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(207) 846-6515 H
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(207) 846-6515

PERIODONTAL DISEASE

PERIODONTAL DISEASE is inflammation of some or all of a tooth's supporting structures. The earliest stage is gingivitis, seen as redness along the edge of the gums. As periodontal disease progresses to it's later stages, more and more of the tooth's soft tissue and bone support is lost. The tooth eventually becomes loose.

ORAL INFECTION, PAIN AND SYSTEMIC EFFECTS (effects on other organs, including the heart, kidneys, nervous system and joints) accompany the progression of periodontal disease. Over 80% of all dogs and cats have some degree of  of this problem.  

PLAQUE is the almost-invisible sticky substance on tooth surfaces that is formed by bacteria mixing with saliva and fluid from the gums. As plaque thickens it becomes mineralized, turning into calculus (also called tartar).  Calculus is a gray-to-brown cement-like substance that can be readily seen on the tooth surfaces. As it thickens, calculus creates a perfect environment up under the gumline - a periodontal pocket -  for the growth of some very bad bacteria; these bacteria and their toxic by-products inflame and destroy the soft tissues and bone around the tooth. 

DIAGNOSIS of periodontal disease begins with the exam of the awake patient, but is not complete without an anesthetized exam that includes probing under the gumline for pockets and x-rays to assess the various boney changes. For some patients additional testing is needed, including blood testing and biopsies.

TREATMENT is aimed at controlling plaque and preventing the destructive forms of periodontal disease from occurring. Gingivitis, the earliest stage, is potentially reversible; with proper treatment the gingiva can be returned to normal and maintained. Periodontitis, the later stages, is controllable but not practically reversible.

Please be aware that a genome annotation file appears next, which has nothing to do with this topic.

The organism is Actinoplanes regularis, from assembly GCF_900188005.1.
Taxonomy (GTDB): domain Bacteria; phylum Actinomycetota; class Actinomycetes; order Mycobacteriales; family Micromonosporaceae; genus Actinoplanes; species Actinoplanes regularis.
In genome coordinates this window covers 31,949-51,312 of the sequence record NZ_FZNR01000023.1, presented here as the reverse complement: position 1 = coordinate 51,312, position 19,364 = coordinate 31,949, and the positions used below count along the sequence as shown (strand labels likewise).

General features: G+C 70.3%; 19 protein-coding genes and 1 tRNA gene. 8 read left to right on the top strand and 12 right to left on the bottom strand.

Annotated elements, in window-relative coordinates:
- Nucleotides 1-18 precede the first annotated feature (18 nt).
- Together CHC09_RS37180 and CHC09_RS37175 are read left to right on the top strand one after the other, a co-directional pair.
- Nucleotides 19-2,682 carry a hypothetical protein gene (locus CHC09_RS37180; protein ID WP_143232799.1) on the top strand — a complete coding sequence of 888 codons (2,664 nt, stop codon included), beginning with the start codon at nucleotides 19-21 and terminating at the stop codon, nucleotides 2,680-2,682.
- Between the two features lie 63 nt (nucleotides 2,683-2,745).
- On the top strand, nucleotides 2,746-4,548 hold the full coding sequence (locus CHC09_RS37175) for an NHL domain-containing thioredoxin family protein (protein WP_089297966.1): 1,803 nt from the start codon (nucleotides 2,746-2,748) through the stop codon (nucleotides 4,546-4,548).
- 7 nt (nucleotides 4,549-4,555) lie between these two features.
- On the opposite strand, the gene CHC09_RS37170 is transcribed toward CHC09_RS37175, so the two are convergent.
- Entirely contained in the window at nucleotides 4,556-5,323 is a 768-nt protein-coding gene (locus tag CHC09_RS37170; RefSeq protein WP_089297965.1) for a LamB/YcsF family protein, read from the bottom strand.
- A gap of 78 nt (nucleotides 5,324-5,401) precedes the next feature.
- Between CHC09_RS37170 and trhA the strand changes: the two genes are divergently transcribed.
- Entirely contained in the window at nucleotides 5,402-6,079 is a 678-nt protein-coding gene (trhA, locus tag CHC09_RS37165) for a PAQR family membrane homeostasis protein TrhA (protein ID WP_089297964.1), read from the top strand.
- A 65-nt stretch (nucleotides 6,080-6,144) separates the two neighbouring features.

Thorough professional dental cleaning is the most important treatment for early periodontal disease; advanced periodontal disease necessitates adding more advanced procedures such as periodontal pocket therapies and tooth extractions. Antibiotics alone will never control periodontal disease, but we often use them in conjunction with professional cleaning. At Yarmouth Veterinary Center we make liberal use of re-examinations; these allow us to determine the proper interval between these therapies for each of our patients individually.

At-home care is very important but does not replace the professional cleaning. Various home care strategies are discussed elsewhere in YVC DENTAL. 


Office Hours

DayOpenClose
Monday7:306:00
Tuesday7:306:00
Wednesday7:306:00
Thursday7:306:00
Friday7:306:00
Saturday8:0012:00; Also, 4 pm Boarding Pick-up
Sunday4:00pmBoarding Pick-up
Day Open Close
Monday Tuesday Wednesday Thursday Friday Saturday Sunday
7:30 7:30 7:30 7:30 7:30 8:00 4:00pm
6:00 6:00 6:00 6:00 6:00 12:00; Also, 4 pm Boarding Pick-up Boarding Pick-up